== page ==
At around 4 a.m. on Jan. 25, there was an encounter that resulted in Marwan’s being killed. Taliño reports that the SAF’s Tactical Command received a radio message, “Mike One, bingo,” apparently meaning that the operation had been successful at least with “Mike One,” referring to Marwan.
But all hell seems to have broken loose after that, with the SAF coming under attack, possibly from MILF as well as from BIFF members. The clash lasted several hours and, in the end, 44 SAF troopers were killed and 18 were wounded. The President also reported three civilians killed.
In a Senate hearing last Monday, MNLF chief Alonto described the event differently. He said 392 “fully geared combatants” entered the area, which he said was an “MNLF base command.” He also said the government troops were accompanied by “bounty hunter informants and civilian military guides.” In the ensuing battle, there were government casualties and, he added, 17 mujaheedin were killed “all in the line of duty.” The mujaheedin are warriors of the faith, or those waging jihad. Alonto said the encounter should not be called a massacre because “both sides fought valiantly.”
The languages of war will make it difficult to establish exactly what happened. There are questions about the delay in reinforcements and of backup from the Philippine Army, which had battalions in the area. We know now that the SAF troopers fought to stay alive. Medical supplies were later found next to the bodies of the slain policemen, meaning their medics could still attend to the wounded. The battle was long and extended, and vicious, the bodies of the SAF troopers supposedly found mutilated.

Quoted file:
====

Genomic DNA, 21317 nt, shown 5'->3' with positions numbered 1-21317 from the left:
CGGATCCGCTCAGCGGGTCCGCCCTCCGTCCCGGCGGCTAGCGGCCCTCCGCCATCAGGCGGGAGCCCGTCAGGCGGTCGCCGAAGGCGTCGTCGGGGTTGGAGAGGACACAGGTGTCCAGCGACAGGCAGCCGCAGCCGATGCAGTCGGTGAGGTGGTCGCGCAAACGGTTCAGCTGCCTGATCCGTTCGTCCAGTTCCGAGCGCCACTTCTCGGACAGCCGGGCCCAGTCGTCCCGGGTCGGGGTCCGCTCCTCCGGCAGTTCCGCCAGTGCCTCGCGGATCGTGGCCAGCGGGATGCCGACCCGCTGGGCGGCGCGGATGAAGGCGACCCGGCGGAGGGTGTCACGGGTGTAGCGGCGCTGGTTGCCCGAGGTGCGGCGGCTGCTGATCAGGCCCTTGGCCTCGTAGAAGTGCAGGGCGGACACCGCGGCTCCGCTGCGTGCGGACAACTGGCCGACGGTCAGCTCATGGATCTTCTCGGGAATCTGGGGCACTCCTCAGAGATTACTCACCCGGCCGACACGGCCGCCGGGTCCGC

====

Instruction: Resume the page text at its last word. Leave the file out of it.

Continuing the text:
We’re now hearing testimonies and of investigations being conducted, but the picture remains unclear. Was the entry of the SAF troopers a violation of the Comprehensive Peace Agreement on the Bangsamoro, signed in March last year by the government and the MILF? Already, there are calls for vengeance and retaliation, and a suspension of deliberations over the Bangsamoro Basic Law, the next step in the peace process.